Natalie Bühler was born in Mombasa to a Kenyan mother and a Swiss father. She moved to Switzerland when she was only three years old and although she can understand Swahili and her mother is her role model, she believes she’s more Swiss than Kenyan.
Her grandfather motivated her into trying out for the Miss Switzerland competition, he thought she is beautiful enough to win the crown but she wasn’t very sure of her capabilities. In November she stumbled upon an ad for the Miss Switzerland competition and decided to try her luck. After all 60 candidates had been “tested” before the jury that included the former Miss Switzerland and current manager of the Miss Switzerland pageant in Switzerland, Karina Berger. As the results were read out, she sat waiting but with no real enthusiasm. She was ready to take her bag and leave, sure she hadn’t made the cut only to be named one of the top ten. She still can’t believe she received her “golden ticket” from the current Miss Switzerland, Dominique Rinderknecht. “It was like a dream”.
With the “Golden Ticket” she gets the pass to the final competitions to be held in Zurich in February though a date hasn’t been set yet. If she wins, she stands to be the first “black” Miss Switzerland. Her motivation now is to motivate others that it is possible to succeed even when all the odds seem against you. She would also like to show people that anyone can succeed regardless of where they come from and their skin colour.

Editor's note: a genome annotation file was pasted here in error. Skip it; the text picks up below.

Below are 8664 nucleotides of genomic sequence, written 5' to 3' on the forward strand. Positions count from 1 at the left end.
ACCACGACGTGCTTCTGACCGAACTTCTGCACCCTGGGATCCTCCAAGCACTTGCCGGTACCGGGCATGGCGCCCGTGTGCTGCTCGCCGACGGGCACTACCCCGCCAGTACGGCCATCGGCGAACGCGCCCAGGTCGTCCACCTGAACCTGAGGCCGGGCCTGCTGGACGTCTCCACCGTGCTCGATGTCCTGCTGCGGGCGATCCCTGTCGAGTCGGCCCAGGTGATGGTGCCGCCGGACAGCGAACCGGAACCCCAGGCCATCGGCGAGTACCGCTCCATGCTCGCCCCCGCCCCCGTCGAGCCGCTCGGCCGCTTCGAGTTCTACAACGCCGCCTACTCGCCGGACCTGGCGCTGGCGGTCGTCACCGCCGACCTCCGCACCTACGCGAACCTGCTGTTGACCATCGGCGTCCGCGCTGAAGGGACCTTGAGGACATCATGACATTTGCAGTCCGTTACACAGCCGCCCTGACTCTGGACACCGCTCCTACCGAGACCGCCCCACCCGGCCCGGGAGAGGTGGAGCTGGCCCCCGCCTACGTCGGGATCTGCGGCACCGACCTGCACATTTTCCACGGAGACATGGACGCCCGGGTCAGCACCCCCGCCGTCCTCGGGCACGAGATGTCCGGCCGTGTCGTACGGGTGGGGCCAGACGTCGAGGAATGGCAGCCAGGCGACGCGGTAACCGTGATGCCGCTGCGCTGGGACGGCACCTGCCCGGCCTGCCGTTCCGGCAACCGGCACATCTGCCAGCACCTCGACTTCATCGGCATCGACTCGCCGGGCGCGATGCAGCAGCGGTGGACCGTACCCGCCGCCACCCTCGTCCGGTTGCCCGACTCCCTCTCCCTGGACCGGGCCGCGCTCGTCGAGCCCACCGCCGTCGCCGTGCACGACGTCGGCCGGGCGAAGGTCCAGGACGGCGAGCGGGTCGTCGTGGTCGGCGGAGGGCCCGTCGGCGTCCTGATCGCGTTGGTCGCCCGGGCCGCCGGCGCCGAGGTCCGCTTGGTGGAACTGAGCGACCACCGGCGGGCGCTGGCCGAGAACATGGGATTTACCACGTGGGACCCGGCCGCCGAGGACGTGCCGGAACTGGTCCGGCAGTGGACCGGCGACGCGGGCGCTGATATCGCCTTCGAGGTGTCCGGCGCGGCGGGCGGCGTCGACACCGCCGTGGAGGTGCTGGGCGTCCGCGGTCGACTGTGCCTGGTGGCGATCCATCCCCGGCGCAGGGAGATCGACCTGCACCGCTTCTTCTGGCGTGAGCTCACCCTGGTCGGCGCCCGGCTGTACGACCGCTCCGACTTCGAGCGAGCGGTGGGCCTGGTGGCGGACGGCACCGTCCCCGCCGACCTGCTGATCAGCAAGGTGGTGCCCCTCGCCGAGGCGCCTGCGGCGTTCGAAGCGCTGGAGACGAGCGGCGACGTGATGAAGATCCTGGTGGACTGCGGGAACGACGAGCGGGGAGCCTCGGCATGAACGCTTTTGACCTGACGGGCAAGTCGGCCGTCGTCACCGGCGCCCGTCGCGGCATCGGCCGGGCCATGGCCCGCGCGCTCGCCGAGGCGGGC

In her “normal” life, Natalie works for the Regensberg Gemeinde as a Manager of the Tax Office and Einwohnerkontrolle. A pretty hectic job but she enjoys it. She has been dating her boyfriend, Sven for the past five years and says he is very supportive of her endeavours. Her favourite meal is risotto with sea food, her favourite music is jazz and she loves low comfortable shoes, “they work with everything and are very comfortable”.
On being asked where she sees herself in ten years, she says, she’d like to see herself go further in her career, with a dog and a Loft apartment in the city center. “I have to a dog, a man, maybe”